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Should Kids Be Allowed on Social Media?

Around the U.S. lawmakers are working to make it tougher for teens and tweens to use social media.

The U.S. Capitol building with a smartphone on either side showing social media logos being crossed out.

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Should social media access be restricted for users under age 18? Many parents and lawmakers think so. In the United States, state governments, as well as the federal government, are making moves to limit access to sites like Instagram and TikTok.

Four U.S. senators have introduced legislation that would make it illegal for children under age 13 to use social media and would require children aged 13 to 17 to get permission from a guardian to create an account. Senators Katie Britt of Alabama, Tom Cotton of Arkansas, Chris Murphy of Connecticut, and Brian Schatz of Hawaii say they’re responding to parents who worry that social media use is affecting their children’s mental health. Other concerns about social media include the fact that technology companies can collect users’ personal data and target advertising to children and teens.

This is not the first time leaders have proposed a law restricting social media use by minors. In the past, laws were proposed in the U.S. Congress but did not pass because lawmakers didn’t agree on the details. But a few new laws have been proposed in Congress, and some states have passed laws that would apply to children who live there. 

Not everyone supports such laws. Some people, including those who run social media companies, point out that social media can have a positive effect on children’s lives because it can help them feel more connected. Others say the government shouldn’t restrict social media and recommend leaving the decision up to parents.

 The legislation that has been introduced in the U.S. is bipartisan. That means it’s been introduced by both Democratic and Republican lawmakers. Some of those lawmakers have said this is a sign that many Americans would welcome these types of laws.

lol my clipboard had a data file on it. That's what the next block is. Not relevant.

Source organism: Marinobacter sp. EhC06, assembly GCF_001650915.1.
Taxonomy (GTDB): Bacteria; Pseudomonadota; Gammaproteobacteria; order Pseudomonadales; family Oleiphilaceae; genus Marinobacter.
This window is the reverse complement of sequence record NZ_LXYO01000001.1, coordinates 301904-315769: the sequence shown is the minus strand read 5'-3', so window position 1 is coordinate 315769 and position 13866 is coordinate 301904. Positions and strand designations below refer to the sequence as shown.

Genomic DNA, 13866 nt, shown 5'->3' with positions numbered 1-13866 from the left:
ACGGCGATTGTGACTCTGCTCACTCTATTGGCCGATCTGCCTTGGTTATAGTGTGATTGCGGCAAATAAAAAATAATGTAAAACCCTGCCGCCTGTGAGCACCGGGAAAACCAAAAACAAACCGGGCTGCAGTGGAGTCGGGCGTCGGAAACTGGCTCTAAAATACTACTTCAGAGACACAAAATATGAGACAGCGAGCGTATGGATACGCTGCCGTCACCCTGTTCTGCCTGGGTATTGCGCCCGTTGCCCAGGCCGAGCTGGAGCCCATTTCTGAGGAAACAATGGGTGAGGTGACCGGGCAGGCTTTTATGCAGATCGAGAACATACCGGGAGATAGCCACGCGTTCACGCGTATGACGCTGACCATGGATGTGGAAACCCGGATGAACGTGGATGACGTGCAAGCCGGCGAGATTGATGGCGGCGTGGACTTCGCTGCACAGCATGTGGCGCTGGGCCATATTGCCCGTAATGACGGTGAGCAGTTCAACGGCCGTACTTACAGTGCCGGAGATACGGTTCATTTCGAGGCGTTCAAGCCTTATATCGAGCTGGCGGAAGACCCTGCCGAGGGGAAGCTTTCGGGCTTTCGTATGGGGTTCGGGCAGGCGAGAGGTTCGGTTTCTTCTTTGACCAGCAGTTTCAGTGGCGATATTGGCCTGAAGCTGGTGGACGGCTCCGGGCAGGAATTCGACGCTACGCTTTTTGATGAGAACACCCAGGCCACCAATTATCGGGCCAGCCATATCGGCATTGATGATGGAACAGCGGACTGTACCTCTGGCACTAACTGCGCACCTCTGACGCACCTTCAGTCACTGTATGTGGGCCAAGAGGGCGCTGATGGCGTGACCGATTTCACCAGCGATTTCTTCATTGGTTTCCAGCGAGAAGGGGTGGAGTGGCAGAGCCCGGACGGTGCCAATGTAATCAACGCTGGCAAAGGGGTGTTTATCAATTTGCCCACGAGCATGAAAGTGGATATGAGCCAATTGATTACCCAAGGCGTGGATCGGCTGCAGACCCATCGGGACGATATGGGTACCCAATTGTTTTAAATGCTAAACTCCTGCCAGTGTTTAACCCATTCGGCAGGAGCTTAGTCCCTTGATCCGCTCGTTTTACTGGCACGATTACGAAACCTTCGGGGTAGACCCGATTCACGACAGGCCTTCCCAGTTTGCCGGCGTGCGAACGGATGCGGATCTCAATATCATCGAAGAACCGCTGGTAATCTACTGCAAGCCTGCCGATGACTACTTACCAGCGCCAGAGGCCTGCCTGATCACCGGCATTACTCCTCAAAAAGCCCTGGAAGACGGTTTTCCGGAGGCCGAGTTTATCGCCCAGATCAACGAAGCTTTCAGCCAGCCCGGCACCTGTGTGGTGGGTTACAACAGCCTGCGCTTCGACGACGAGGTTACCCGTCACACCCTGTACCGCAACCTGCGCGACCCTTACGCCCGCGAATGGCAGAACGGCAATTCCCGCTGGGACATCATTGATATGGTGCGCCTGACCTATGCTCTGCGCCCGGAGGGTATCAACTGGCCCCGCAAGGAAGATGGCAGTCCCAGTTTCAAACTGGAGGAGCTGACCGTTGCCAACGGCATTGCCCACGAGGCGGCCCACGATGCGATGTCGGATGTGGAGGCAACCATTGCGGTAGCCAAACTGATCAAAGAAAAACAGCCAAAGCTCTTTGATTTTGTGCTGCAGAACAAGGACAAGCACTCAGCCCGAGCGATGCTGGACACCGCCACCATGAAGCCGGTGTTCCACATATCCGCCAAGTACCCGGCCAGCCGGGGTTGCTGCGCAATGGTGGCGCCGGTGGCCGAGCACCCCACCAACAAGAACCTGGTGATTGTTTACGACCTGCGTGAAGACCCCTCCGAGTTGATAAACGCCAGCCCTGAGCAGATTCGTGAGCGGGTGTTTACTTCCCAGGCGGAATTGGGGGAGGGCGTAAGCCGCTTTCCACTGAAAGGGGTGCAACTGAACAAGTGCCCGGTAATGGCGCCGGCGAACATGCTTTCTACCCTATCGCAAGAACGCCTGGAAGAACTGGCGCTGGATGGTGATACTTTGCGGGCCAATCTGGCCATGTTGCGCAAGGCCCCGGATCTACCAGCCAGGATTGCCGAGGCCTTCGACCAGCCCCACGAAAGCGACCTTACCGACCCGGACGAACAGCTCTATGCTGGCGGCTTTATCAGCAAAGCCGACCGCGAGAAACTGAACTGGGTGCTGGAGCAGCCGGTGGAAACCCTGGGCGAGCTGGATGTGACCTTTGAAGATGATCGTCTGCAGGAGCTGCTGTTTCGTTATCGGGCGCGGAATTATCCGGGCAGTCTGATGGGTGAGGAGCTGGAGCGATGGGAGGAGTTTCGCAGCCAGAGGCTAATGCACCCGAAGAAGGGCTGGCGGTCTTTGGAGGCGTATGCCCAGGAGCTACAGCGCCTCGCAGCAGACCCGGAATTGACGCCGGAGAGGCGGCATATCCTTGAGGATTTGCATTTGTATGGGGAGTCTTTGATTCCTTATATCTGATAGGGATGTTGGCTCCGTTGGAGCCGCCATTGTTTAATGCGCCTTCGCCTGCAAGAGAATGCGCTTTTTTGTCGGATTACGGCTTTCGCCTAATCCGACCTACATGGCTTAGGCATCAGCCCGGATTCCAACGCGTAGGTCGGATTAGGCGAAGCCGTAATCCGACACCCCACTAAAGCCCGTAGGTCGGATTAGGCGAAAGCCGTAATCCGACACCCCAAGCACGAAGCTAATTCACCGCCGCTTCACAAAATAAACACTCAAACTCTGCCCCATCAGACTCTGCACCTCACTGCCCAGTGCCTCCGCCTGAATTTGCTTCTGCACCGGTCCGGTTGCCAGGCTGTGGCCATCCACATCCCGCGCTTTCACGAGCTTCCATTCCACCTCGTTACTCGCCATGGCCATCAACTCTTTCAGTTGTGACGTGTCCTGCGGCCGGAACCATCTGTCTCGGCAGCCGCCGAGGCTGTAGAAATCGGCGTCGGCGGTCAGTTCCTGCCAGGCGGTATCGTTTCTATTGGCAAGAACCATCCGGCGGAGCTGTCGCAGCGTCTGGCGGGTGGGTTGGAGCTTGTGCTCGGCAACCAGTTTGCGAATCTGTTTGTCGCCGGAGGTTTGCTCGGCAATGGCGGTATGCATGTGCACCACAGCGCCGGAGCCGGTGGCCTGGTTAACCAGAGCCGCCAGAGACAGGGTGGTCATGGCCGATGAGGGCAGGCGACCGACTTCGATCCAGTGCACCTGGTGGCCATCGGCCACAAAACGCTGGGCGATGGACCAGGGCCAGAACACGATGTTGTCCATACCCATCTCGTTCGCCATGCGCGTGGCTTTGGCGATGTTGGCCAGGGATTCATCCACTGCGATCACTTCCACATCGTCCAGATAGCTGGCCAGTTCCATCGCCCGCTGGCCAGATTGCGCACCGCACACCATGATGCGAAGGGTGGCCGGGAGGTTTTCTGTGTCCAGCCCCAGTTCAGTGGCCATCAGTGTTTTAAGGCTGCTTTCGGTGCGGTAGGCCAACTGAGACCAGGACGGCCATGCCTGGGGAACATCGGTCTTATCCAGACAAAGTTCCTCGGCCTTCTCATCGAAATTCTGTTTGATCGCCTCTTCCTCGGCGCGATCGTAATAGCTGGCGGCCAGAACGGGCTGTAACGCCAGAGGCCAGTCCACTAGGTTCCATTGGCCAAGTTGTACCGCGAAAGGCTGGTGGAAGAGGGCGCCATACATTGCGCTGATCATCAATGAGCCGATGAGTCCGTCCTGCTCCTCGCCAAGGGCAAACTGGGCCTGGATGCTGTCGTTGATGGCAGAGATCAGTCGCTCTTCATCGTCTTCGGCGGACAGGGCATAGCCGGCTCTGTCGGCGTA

“We simply say kids 12 and under shouldn’t be on a social media platform at all,” Senator Schatz told the Associated Press. “And I think most people agree with us.”

Did You Know?

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A 2021 poll by Common Sense Media showed that kids and teens in the U.S. were in front of screens more than ever before. The poll showed that, on average, tweens aged 8 to 12 were using screens for five hours and 33 minutes a day and teens aged 13 to 18 were using screens for eight hours and 39 minutes a day. The report said the increase may be due to the COVID-19 pandemic.

Sizing Up the Socials

Side by side of a young woman taking a selfie and smiling and a young man wearing earbuds and looking sad.

© Valuavitaly/, © Alessandro Biascioli/; Photo composite Encyclopædia Britannica, Inc.

Is social media good or bad? It’s complicated. Here are some of the arguments for and against the use of social media sites.


  • Connects people, making them feel less isolated
  • Helps people become more aware of important issues in the world
  • Educates people about events in their communities
  • Spreads important information quickly during an emergency


  • Is sometimes used for bullying and other bad behavior
  • Can be used to spread false or misleading information
  • Encourages people to compare themselves to others and gives the impression that others are happier than they are
  • Can increase feelings of sadness or isolation

Yea or Nay?

A gavel smashes a smartphone.

© Valeriy Kachaev, Alexander Pokusay/; Animation Encyclopædia Britannica, Inc.

What’s the verdict on social media? You decide. Read more about it at Britannica School.






: an official rule or law that says how something should be done

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